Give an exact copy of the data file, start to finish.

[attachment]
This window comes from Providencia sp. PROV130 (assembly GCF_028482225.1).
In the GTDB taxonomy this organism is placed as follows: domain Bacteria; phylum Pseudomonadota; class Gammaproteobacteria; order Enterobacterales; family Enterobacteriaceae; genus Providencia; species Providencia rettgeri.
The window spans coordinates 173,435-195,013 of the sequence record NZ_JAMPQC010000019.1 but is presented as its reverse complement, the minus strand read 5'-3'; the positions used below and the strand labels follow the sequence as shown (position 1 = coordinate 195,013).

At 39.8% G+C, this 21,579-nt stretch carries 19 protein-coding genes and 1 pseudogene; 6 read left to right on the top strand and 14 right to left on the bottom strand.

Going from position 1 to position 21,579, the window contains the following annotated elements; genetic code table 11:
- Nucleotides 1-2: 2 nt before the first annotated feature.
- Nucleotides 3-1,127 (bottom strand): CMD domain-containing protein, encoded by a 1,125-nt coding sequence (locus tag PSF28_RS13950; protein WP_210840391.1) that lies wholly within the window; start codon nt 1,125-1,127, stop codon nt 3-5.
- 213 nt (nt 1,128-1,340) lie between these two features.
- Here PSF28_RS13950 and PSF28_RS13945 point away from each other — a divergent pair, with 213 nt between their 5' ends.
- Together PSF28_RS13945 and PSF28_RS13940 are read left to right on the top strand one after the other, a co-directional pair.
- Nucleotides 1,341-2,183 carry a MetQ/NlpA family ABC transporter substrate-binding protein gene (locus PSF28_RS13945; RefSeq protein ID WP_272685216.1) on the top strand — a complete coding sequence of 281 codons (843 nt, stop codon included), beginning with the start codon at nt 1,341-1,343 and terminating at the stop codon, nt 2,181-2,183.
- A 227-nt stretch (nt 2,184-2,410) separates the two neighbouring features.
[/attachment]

This window comes from Providencia sp. PROV130 (assembly GCF_028482225.1).
In the GTDB taxonomy this organism is placed as follows: domain Bacteria; phylum Pseudomonadota; class Gammaproteobacteria; order Enterobacterales; family Enterobacteriaceae; genus Providencia; species Providencia rettgeri.
The window spans coordinates 173,435-195,013 of the sequence record NZ_JAMPQC010000019.1 but is presented as its reverse complement, the minus strand read 5'-3'; the positions used below and the strand labels follow the sequence as shown (position 1 = coordinate 195,013).

At 39.8% G+C, this 21,579-nt stretch carries 19 protein-coding genes and 1 pseudogene; 6 read left to right on the top strand and 14 right to left on the bottom strand.

Going from position 1 to position 21,579, the window contains the following annotated elements; genetic code table 11:
- Nucleotides 1-2: 2 nt before the first annotated feature.
- Nucleotides 3-1,127 (bottom strand): CMD domain-containing protein, encoded by a 1,125-nt coding sequence (locus tag PSF28_RS13950; protein WP_210840391.1) that lies wholly within the window; start codon nt 1,125-1,127, stop codon nt 3-5.
- 213 nt (nt 1,128-1,340) lie between these two features.
- Here PSF28_RS13950 and PSF28_RS13945 point away from each other — a divergent pair, with 213 nt between their 5' ends.
- Together PSF28_RS13945 and PSF28_RS13940 are read left to right on the top strand one after the other, a co-directional pair.
- Nucleotides 1,341-2,183 carry a MetQ/NlpA family ABC transporter substrate-binding protein gene (locus PSF28_RS13945; RefSeq protein ID WP_272685216.1) on the top strand — a complete coding sequence of 281 codons (843 nt, stop codon included), beginning with the start codon at nt 1,341-1,343 and terminating at the stop codon, nt 2,181-2,183.
- A 227-nt stretch (nt 2,184-2,410) separates the two neighbouring features.